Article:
Clouds on the Horizon, Part 3

J0399655 Every so often, I think it is a good idea to take stock of the current environment and assess the opportunities and challenges that lie ahead for both the FDA and for industry.  Right now, there are a LOT of them, some of which I’ve talked about before, but which appear closer than they were yesterday.  For example:

The Donut Hole – Inside the questionably designed Medicare Drug Benefit is the much heard about donut hole.  It is estimated that the first wave of seniors should hit it just before election time.  That could mean

  • calls to reform the Benefit greet the new Congress being elected.
  • that many seniors vote for those who promise reform. 
  • that a spotlight falls on industry shortcomings in supporting seniors through that time and therefore, it is a good idea to polish off patient assistance programs and be ready to talk to seniors about helping over the donut abyss, and
  • renewed focus on Canadian drugs as those in the donut hole look to foreign markets cheaper prices to help them out, perhaps even (as mentioned last week) creating an environment of more aggressive advertising by Canadian pharmacies.

FDA Reform and PDUFA Renewal – Given that the FDA continues to be mired in crisis and seems to be heavily invested in doing nothing about it, FDA reform of some kind appears inevitable.  There are a lot of legislators chomping at the bit to bring reform (notably Senators Kennedy and Enzi) and some who just enjoy the theatrics of repeatedly using the FDA as a grandstand (notably Senator Grassley) for publicity. 

However, there are real problems for the agency not only on the Hill, but in the minds of the public.  So far, the communications efforts of FDA to help shape that opinion appears without message or strategy.  For example, Dr. von Eschenbach gave a recent speech that was posted on the FDA Web site regarding the 100 year celebration of the agency.  While it was a true breakthrough in that he was able to actually focus on the impact that pharmaceutical advancement means to the life of a patient, there is still a far way to go for FDA messaging.  In any respect, at least his sppech was a departure from one he gave before the Center for Medicine in the Public Interest (not posted to the FDA site) during which he spoke for a long time and said almost nothing.  Nature hates a vacuum and given important legislation aimed at reform of the agency as well as PDUFA, a lot could happen to negatively affect the agency and the industry.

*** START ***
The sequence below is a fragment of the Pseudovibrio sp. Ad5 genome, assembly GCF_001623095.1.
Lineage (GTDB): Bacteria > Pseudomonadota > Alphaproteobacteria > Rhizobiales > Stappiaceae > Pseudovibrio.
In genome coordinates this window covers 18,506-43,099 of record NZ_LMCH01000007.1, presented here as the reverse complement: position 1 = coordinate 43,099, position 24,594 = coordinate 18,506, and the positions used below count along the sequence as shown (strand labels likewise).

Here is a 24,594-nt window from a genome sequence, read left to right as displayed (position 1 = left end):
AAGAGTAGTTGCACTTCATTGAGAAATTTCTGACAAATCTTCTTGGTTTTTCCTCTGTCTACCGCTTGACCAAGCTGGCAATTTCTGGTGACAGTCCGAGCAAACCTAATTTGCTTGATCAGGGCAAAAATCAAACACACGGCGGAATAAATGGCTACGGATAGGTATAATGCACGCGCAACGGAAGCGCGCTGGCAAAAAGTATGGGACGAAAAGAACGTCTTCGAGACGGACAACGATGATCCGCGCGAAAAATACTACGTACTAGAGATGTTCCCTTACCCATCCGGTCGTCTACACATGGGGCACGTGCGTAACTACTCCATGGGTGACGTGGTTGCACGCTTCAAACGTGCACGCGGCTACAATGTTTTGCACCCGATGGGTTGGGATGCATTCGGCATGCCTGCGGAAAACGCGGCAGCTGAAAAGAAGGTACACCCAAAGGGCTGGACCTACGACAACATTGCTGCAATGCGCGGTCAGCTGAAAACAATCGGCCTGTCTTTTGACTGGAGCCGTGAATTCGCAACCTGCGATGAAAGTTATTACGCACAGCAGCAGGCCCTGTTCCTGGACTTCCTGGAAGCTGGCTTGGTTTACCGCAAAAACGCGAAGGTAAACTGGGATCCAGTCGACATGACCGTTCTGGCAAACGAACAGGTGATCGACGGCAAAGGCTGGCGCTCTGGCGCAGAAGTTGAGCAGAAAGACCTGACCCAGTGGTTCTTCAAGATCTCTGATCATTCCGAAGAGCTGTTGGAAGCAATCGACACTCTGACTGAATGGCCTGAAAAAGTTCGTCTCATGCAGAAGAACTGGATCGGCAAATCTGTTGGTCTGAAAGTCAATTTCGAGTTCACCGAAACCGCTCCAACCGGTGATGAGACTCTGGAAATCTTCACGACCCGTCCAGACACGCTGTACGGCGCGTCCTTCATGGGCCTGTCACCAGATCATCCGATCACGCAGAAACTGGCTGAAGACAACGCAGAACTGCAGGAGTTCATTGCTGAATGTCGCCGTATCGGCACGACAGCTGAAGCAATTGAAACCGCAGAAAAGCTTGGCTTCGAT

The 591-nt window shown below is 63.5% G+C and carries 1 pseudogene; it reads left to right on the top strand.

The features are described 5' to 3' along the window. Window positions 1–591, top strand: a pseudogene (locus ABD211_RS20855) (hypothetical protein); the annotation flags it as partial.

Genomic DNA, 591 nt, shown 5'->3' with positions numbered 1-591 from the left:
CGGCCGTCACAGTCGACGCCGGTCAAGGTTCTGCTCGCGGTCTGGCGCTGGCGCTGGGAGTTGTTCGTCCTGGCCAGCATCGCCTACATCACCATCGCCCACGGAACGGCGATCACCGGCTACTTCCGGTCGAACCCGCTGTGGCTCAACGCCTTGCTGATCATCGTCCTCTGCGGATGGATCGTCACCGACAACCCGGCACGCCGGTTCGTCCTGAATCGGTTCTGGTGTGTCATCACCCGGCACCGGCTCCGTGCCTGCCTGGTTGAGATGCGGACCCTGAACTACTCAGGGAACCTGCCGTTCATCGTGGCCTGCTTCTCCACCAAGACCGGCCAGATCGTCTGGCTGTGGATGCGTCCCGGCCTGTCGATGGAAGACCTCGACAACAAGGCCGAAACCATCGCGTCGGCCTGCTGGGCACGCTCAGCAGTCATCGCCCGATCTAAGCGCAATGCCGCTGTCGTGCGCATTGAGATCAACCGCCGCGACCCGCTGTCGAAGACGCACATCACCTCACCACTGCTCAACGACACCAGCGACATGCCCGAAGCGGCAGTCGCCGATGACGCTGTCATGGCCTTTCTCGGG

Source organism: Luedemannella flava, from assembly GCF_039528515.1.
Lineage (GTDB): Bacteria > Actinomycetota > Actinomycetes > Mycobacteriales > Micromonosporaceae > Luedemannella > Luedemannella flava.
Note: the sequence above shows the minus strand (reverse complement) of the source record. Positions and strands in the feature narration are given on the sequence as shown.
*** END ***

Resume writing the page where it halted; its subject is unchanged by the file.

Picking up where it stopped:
• The agency is being asked to do a lot more in reform – including enforcing post-marketing trials.  The poor track record of Phase IV performance is going to be a club by which industry and the agency are beaten.
  • In being asked to do more, the agency will need more money from industry in the form of PDUFA fees.  That will prompt some consumer groups to further raise their voice that the agency cannot regulate an industry from which it receives the bulk of its budget.  That club will remain as potent as ever. 
  • Bad poster boy practices are going to be dredged up to show as examples of companies in need of greater regulation.  There is going to be an effort to showcase "worst practices" around FDA and industry conversation, generic competition, DTC, marketing practices, sales force practices, adverse event reporting and of course, Phase IV trial commitments.  Take stock and prepare. 
  • Incidentally, expect that with the recent increase in criticism and scrutiny on the number of warning letters issued by the agency, it is a distinct possibility that the number of such warning letters will begin to increase – especially if Democrats recapture the legislative branches. 
  • The election cycle will provide a showcase and platform for all of this. 
  • PhRMA, like FDA, appears to be in a stupor on the strategic front with no sign of emerging from it.  (See last week’s posting on DTC)

The bad news is that the policy environment will continue to be focused on risk over benefit, meaning that policies that come forward will be designed to curb risk while doing very little to support the benefits of pharmaceutical product advancement.  The good news is that there will be significant advancement in spite of the failures of the stakeholders involved. 

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